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Dachel Media Update: Utah Scraps Autism Insurance

  Online news

Feb 28, 2013, Salt Lake Tribune: Bill requiring insurance coverage for autism scrapped

"A bill to mandate insurance coverage for autism treatment received a drastic makeover Thursday in the Utah Senate, disappointing hundreds of parents who hoped they could soon afford the necessary therapies for their children.

"In its original form, SB55 would have required insurance coverage for children diagnosed with autism spectrum disorder. About 18,000 such youth live in Utah, said the bill's sponsor, Sen. Brian Shiozawa, R-Cottonwood Heights.

"Realizing the measure lacked the votes to pass either legislative chamber, Shiozawa pared it back Thursday, nixing the insurance and confining it to expansion of a pilot program enacted last year. He is asking to double participants to 500 and raise the age limit to seven. The current pilot program tops out at age six."

"Mirella Petersen, mother of an autistic child and president of Utah Autism Coalition, praised Shiozawa for his tireless efforts, adding that thousands of parents were devastated to learn that SB55 could not advance in its original form."

Utah is going to help 500 children with autism in the state.  It seems that everyone else is out of luck.  I posted comments. 




You can spend a fortune on private teachers (with all parental
dedication and 100% support) and your
autistic adult still needs to have support for a lifetime.We have to find or create supported living centers for them,or if we have a caring sibling (who will carry on with the responsibilities to take care of the autistic adult)then they will make it.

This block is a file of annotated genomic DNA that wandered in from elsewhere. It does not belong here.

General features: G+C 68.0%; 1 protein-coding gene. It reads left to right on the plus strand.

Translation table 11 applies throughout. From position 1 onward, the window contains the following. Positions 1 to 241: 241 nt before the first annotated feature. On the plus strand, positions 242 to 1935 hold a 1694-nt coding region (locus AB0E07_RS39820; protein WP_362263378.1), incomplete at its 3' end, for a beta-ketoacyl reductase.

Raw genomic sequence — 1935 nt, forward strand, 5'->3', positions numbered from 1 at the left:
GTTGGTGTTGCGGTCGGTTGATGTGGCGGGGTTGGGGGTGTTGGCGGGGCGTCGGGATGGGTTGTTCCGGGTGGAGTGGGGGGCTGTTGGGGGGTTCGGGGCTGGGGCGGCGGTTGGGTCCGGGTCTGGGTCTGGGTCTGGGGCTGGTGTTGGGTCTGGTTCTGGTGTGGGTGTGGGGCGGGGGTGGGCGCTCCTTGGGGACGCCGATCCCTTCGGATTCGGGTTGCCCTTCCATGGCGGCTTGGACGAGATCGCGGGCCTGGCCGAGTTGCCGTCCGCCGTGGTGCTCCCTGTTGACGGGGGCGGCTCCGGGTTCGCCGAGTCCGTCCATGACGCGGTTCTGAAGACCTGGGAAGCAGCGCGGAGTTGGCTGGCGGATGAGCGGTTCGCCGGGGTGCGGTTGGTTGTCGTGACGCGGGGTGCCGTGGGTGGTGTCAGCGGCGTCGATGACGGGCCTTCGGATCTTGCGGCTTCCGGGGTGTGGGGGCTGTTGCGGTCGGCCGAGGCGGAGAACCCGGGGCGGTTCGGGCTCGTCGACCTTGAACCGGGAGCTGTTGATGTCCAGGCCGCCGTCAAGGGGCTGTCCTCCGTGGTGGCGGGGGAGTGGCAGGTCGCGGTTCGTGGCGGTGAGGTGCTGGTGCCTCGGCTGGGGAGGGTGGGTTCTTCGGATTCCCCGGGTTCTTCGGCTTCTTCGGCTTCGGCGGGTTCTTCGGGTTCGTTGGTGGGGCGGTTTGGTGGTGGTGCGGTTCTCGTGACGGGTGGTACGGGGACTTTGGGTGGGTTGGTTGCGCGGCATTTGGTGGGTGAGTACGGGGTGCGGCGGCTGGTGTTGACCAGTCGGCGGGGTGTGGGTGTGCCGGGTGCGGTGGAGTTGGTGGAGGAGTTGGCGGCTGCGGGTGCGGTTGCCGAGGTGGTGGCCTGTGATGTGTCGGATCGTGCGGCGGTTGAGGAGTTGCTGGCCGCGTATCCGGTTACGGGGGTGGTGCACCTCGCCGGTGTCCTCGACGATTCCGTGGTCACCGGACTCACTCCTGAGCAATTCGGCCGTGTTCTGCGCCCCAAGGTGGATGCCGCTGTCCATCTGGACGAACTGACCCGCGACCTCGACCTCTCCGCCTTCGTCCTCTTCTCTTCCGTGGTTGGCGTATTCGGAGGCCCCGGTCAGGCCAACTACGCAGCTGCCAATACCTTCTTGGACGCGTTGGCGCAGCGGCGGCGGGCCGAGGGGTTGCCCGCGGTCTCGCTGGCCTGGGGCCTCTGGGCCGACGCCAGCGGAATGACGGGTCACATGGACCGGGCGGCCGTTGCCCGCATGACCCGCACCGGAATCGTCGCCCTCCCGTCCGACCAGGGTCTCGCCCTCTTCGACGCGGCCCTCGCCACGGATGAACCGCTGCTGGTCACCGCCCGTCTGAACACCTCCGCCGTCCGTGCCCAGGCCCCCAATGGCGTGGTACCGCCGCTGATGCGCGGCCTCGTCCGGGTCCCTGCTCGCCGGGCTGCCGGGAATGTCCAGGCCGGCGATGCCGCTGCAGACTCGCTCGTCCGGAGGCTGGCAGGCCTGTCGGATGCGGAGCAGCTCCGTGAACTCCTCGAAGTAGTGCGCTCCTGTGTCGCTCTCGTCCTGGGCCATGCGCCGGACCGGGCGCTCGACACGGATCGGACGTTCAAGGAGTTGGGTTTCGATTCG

The problem might be in the fact that the fees required by people providing the treatments are too high.
another point is that despite all of the treatments - autistic children do NOT turn into independent adults.

the 1987 study by Lovaas claimed 47% success, but today it is obvious that this is not so.
and yet - ABA gets more and more expensive.
in 1990 - Lovaas said that he used only non-professionals, and then he "decided" to add the BCBA requirement.
so, if non-professionals had supposedly achieved a 47% success rate - how come the "professional" BCBA do not achieve 1% (one percent)?????

I am writing from Israel. I used to live in the U.S.

Wayne Rohde

It is a sad day for Utah and for a few other states that continue to place the selfish interests of Insurance Lobby and State Chambers above the interests of special needs children.

A recent development in the last couple of years, parents moving to other states that place the needs of our children above the selfish interests.

I just wonder how many families have left or planning on leaving Utah because of this action.

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